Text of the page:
Trust a paramedic

1 JANUARY 2003

It may come as no surprise that paramedics and firefighters are considered by the Australian public to be the 'most trusted professions'. Both share the number one position in the Readers Digest 2013 Australia's Most Trusted Professions poll.

CSU's Mr Joe Acker, senior lecturer in paramedicsIt may come as no surprise that paramedics and firefighters are considered by the Australian public to be the ‘most trusted professions’. Both share the number one position in the Readers Digest 2013 Australia’s Most Trusted Professions poll.
 
Mr Joe Acker, program leader and senior lecturer in paramedics at the School of Biomedical Sciences, at Charles Sturt University (CSU) in Port Macquarie said, “One of the reasons paramedics continue to be one of the ‘most trusted professions’ is the increasing range of non-traditional roles paramedics are now employed in.
 
“Apart from their traditional ambulance service roles, paramedics are now being trusted with workplace health and safety responsibilities as well as providing emergency and primary health care services for employees working in very remote and dangerous places.
 
“In heavy industries such as mining, oil, gas, and construction, it is common for employees to work in geographically isolated locations in both developed and developing countries. Remote worksites include offshore oil rigs, mining and construction sites, and natural resource exploration camps.
 
“There, paramedics are often tasked to provide emergency care and primary health services to employees in environments where they are exposed to unique health risks, including infectious diseases, traumatic industrial injuries, isolation, and the effect of all these factors on stress, mental health, and chronic disease.”
 
Mr Acker, whose doctoral research is about paramedics who work in industrial settings, notes that there are 11 940 ambulance officers and paramedics identified in the 2011 Australian Bureau of Statistics census. Of these, 88 per cent are employed by State or Territory ambulance services, leaving 12 per cent of paramedics working in private-sector, non-ambulance service roles. Of these 1 426 private-sector paramedics, 213 identified their work environment as ‘mining’ or ‘other industries’.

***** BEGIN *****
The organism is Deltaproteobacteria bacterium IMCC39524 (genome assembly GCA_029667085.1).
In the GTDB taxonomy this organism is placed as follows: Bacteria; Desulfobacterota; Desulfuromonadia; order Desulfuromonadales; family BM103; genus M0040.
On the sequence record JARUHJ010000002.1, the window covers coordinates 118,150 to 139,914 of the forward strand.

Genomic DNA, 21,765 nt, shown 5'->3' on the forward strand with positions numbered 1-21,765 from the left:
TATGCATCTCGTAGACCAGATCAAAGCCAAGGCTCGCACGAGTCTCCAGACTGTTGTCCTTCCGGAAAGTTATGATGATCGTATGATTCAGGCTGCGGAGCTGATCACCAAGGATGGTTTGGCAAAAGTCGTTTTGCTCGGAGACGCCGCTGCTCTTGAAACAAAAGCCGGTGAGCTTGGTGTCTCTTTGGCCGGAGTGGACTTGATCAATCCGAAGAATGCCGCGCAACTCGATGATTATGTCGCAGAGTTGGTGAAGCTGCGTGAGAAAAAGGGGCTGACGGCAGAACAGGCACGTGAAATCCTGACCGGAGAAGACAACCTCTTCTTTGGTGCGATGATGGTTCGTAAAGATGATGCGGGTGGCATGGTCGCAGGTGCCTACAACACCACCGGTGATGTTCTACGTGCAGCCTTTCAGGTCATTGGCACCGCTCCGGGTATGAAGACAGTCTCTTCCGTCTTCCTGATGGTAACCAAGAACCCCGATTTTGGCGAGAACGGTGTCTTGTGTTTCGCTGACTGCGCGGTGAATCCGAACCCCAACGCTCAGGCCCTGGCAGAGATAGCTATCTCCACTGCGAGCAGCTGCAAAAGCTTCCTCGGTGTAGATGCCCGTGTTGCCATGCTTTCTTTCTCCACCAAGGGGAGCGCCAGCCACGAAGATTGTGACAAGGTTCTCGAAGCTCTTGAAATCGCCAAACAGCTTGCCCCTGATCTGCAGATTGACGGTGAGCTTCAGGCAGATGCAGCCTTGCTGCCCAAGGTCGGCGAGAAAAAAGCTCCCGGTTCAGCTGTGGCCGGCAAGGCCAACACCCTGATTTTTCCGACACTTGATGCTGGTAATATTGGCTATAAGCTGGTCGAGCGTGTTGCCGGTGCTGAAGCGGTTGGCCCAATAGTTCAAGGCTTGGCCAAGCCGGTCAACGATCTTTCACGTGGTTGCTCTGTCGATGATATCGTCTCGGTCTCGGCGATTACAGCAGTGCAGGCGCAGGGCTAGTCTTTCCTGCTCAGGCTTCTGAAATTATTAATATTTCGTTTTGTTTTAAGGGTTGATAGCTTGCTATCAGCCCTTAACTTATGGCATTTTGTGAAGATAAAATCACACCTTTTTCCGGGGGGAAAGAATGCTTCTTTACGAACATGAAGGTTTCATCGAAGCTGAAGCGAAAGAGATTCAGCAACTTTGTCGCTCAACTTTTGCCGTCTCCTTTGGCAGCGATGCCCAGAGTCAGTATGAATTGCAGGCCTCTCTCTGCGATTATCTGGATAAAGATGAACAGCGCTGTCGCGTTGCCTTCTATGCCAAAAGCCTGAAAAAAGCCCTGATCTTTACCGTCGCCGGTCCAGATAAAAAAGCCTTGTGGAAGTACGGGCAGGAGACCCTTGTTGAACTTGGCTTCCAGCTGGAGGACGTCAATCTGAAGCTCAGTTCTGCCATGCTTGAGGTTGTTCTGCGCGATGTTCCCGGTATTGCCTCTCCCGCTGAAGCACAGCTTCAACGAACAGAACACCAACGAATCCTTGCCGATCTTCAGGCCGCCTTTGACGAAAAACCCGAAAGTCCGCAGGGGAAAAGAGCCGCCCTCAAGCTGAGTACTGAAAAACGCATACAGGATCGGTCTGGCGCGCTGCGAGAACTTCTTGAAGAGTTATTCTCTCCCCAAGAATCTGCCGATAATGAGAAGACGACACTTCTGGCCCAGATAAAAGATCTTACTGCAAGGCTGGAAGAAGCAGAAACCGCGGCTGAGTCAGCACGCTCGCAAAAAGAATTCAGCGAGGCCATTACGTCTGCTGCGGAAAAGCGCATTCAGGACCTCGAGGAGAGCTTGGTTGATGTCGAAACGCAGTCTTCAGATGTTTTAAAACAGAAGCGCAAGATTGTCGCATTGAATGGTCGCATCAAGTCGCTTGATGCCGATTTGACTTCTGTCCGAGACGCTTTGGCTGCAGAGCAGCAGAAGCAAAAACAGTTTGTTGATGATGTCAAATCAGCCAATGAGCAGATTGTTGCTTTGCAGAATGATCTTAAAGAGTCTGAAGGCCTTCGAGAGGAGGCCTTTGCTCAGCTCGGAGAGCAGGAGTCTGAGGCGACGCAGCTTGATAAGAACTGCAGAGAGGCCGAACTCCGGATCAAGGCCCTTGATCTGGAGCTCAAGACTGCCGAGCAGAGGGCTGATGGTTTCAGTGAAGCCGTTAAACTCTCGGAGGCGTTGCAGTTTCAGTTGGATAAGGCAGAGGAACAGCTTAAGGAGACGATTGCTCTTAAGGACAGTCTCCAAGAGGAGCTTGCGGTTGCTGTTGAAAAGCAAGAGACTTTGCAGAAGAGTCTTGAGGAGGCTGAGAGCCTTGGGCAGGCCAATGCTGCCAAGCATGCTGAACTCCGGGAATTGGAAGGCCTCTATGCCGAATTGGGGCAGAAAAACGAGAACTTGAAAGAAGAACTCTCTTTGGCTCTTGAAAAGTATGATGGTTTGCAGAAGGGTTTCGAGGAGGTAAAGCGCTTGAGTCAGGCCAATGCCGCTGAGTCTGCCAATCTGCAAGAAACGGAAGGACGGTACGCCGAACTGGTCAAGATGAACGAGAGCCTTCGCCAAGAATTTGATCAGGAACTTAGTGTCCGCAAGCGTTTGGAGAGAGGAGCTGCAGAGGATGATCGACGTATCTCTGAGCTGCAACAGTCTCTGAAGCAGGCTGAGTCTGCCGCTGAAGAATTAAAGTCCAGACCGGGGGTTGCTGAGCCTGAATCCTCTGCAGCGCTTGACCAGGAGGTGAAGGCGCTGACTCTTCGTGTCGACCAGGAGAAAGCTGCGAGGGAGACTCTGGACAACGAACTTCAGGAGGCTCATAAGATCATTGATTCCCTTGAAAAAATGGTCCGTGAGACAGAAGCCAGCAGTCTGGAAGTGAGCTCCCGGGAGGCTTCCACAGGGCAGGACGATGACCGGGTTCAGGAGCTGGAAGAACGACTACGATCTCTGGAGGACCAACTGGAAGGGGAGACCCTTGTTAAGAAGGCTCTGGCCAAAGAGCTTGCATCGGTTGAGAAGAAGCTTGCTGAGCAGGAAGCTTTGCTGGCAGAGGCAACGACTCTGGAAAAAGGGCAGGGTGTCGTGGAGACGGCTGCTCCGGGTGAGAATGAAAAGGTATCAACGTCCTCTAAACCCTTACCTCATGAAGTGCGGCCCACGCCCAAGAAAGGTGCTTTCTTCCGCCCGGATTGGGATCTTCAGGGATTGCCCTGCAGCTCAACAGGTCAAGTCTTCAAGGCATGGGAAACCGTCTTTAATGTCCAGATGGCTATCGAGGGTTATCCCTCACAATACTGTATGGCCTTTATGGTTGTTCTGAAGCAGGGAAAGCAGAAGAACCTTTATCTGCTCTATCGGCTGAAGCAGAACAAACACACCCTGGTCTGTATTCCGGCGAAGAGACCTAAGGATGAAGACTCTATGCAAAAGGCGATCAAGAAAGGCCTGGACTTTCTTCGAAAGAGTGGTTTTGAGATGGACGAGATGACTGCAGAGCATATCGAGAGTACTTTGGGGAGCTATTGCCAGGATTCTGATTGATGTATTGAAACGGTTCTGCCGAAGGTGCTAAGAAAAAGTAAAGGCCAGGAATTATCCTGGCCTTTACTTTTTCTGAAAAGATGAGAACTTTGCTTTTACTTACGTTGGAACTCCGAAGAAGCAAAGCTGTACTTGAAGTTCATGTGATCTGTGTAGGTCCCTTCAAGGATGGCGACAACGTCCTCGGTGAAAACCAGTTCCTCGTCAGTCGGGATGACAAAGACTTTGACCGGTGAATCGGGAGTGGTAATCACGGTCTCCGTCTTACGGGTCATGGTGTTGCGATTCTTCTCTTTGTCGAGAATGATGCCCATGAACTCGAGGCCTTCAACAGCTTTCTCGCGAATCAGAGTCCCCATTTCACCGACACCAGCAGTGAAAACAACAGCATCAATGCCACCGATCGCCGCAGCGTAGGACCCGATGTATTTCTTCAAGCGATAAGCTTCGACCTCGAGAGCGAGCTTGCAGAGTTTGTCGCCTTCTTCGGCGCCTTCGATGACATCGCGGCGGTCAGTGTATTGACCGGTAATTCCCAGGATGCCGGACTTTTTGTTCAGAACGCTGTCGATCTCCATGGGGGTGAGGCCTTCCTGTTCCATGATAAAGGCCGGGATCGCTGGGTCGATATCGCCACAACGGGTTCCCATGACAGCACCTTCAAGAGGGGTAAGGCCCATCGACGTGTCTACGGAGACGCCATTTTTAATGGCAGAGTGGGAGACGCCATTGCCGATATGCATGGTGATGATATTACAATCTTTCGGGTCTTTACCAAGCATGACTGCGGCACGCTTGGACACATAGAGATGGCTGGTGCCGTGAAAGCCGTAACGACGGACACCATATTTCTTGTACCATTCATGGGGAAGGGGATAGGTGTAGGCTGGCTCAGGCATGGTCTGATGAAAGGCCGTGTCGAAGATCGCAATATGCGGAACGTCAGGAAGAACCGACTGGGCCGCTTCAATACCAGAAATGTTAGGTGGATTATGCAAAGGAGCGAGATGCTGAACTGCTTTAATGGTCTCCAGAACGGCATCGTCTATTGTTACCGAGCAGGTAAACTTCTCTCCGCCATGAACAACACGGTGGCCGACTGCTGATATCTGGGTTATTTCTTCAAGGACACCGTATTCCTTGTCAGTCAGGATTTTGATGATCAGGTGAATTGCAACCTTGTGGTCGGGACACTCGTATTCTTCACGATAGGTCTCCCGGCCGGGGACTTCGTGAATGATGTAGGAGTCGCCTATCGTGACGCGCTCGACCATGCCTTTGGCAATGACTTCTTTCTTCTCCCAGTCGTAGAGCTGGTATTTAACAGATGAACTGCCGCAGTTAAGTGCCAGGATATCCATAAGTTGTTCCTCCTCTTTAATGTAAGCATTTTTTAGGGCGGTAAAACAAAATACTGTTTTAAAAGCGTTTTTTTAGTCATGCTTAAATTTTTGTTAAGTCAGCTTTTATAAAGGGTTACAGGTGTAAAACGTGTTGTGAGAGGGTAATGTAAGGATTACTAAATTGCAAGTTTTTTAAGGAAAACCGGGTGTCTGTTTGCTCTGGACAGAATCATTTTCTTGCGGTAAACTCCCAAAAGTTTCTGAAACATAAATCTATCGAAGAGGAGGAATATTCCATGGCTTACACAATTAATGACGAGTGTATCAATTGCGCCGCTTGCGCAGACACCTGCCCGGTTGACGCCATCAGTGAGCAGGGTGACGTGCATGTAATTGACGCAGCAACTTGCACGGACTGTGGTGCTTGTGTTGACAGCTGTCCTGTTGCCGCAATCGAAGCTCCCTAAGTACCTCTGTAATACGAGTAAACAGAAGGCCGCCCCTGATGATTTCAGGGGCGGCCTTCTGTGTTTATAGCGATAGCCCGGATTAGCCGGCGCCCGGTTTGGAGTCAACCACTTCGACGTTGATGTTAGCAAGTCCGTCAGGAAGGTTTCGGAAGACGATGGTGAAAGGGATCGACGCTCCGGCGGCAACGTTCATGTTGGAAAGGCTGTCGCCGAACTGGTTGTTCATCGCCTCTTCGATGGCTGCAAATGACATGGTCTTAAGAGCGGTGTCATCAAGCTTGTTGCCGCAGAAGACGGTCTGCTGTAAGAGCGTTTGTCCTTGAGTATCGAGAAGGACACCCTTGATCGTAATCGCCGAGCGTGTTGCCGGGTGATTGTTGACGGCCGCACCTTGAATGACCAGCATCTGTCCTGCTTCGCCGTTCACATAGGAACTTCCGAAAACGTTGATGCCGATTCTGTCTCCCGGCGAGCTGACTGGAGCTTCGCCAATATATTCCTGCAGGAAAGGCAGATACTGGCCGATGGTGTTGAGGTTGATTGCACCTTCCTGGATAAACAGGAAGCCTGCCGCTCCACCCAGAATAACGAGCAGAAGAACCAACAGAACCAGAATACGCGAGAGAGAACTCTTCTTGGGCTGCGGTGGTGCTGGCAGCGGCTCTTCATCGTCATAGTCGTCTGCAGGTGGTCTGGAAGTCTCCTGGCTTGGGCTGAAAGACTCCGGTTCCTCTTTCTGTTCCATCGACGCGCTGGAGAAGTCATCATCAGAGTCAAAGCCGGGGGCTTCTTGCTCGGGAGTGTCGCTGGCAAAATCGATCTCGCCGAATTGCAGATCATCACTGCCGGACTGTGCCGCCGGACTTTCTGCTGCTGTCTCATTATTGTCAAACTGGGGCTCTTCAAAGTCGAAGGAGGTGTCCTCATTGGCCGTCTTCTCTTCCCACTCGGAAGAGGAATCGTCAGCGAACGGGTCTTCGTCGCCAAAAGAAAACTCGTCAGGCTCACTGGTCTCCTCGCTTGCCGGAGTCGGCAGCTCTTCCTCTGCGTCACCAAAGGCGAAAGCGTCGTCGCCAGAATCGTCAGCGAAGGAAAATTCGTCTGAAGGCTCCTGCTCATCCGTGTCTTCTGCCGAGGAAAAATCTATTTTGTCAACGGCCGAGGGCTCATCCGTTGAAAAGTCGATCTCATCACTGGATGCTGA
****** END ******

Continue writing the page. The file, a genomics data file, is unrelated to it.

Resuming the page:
“While the overall numbers of paramedics engaged in industrial activities are relatively small (1.8 per cent), it is a rapidly growing employment sector,” Mr Acker said. “Between 2006 and 2011 there was a 152 per cent increase in the number of paramedics working in the mining sector and a 43 per cent increase in the ‘other industries’.
 
CSU paramedic students in a simulation exercise“Clearly, employment opportunities for paramedics are increasing beyond the State and Territory ambulance services. Some of these new employers include private medical transportation companies, humanitarian and non-governmental organisations, the defence forces, and natural resources companies.
 
“Australian paramedics are well-suited to these remote industrial sites because their practice has evolved significantly over the past decade, beyond the traditional ambulance response and patient transport to hospital. Today, paramedics are providing primary health services, referrals to other health professionals, an expanded scope of clinical practice, as well as injury prevention and health promotion activities.”
 
Mr Acker will deliver a free public lecture in Port Macquarie on Wednesday 21 August about advances in emergency medicine. Read ore on CSU News here.
 
Find out more about the CSU Bachelor of Clinical Practice (Paramedic) here.
 

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